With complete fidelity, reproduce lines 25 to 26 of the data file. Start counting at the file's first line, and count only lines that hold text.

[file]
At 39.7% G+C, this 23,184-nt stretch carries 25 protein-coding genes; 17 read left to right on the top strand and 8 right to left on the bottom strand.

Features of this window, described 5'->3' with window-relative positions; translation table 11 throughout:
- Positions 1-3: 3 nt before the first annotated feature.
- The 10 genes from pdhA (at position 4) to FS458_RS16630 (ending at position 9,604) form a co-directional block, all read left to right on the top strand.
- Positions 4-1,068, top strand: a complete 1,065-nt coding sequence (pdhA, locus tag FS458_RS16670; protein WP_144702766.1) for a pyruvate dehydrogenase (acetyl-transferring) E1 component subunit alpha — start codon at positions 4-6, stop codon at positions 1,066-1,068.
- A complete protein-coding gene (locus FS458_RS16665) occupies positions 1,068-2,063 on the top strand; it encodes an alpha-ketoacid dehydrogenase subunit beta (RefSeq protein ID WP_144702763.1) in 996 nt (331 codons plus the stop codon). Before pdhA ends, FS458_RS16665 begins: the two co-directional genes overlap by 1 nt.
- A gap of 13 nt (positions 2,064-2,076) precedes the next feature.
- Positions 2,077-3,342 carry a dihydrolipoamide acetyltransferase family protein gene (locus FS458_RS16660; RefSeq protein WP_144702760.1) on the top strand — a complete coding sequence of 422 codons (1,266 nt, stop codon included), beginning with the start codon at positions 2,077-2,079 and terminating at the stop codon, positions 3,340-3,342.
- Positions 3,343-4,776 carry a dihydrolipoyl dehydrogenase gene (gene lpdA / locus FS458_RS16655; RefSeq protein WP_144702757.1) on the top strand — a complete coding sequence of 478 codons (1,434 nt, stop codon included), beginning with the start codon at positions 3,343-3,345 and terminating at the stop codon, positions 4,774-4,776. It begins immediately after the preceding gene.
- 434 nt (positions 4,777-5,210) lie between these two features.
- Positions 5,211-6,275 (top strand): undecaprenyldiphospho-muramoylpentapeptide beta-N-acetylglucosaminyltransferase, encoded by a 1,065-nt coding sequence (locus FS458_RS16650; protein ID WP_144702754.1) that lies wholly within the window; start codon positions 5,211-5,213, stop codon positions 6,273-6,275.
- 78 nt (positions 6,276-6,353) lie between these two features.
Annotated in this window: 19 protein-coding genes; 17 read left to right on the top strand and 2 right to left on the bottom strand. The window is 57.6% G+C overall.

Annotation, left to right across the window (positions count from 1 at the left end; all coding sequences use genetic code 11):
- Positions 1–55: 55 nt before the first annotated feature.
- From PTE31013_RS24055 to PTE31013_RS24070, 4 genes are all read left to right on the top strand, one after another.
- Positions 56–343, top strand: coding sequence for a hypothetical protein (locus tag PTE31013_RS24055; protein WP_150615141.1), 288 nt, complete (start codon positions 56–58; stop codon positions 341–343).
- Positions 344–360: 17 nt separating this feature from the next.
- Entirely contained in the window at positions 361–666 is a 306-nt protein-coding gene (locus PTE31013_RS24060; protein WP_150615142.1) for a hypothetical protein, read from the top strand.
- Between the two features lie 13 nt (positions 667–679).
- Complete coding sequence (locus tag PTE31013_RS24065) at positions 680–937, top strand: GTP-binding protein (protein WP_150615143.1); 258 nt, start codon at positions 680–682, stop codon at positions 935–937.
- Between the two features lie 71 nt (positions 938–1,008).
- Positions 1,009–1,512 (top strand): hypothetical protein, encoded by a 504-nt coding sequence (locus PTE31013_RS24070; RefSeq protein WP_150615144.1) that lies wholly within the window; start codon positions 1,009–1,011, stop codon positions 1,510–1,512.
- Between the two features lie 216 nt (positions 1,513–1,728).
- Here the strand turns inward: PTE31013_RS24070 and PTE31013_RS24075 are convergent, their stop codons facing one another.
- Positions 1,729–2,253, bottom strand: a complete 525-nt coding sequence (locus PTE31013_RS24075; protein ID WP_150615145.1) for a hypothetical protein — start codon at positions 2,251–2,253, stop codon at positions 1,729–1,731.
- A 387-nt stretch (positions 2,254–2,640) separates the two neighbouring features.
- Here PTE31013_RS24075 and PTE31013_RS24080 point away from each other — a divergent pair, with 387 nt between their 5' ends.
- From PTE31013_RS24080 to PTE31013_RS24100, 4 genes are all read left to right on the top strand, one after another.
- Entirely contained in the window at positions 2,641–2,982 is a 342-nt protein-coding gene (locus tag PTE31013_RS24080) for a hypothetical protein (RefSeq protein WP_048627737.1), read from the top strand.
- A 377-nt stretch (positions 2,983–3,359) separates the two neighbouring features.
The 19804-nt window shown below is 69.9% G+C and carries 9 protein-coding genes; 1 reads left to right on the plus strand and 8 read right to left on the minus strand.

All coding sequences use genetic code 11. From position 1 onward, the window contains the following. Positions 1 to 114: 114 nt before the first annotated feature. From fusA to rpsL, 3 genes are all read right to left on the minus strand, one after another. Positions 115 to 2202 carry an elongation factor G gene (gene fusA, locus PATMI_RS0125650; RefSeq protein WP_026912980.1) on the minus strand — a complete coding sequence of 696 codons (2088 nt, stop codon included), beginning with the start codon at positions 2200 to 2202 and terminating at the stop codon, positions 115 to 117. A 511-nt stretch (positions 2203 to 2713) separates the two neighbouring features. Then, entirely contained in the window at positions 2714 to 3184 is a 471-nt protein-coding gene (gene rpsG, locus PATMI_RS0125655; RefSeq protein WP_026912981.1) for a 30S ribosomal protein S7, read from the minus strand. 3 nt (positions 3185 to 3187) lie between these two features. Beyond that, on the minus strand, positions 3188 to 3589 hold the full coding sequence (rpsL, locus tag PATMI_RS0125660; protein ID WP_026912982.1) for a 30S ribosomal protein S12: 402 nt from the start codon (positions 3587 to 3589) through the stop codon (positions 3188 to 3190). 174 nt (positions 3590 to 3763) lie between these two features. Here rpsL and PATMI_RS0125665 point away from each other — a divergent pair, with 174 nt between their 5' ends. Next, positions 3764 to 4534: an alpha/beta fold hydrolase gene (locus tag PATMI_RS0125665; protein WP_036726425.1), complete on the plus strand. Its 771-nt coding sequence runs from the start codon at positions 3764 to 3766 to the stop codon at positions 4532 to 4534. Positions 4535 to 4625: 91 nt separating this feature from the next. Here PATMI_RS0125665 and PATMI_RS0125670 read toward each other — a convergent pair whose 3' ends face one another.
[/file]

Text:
- Here the strand turns inward: PTE31013_RS24070 and PTE31013_RS24075 are convergent, their stop codons facing one another.
- Positions 1,729–2,253, bottom strand: a complete 525-nt coding sequence (locus PTE31013_RS24075; protein ID WP_150615145.1) for a hypothetical protein — start codon at positions 2,251–2,253, stop codon at positions 1,729–1,731.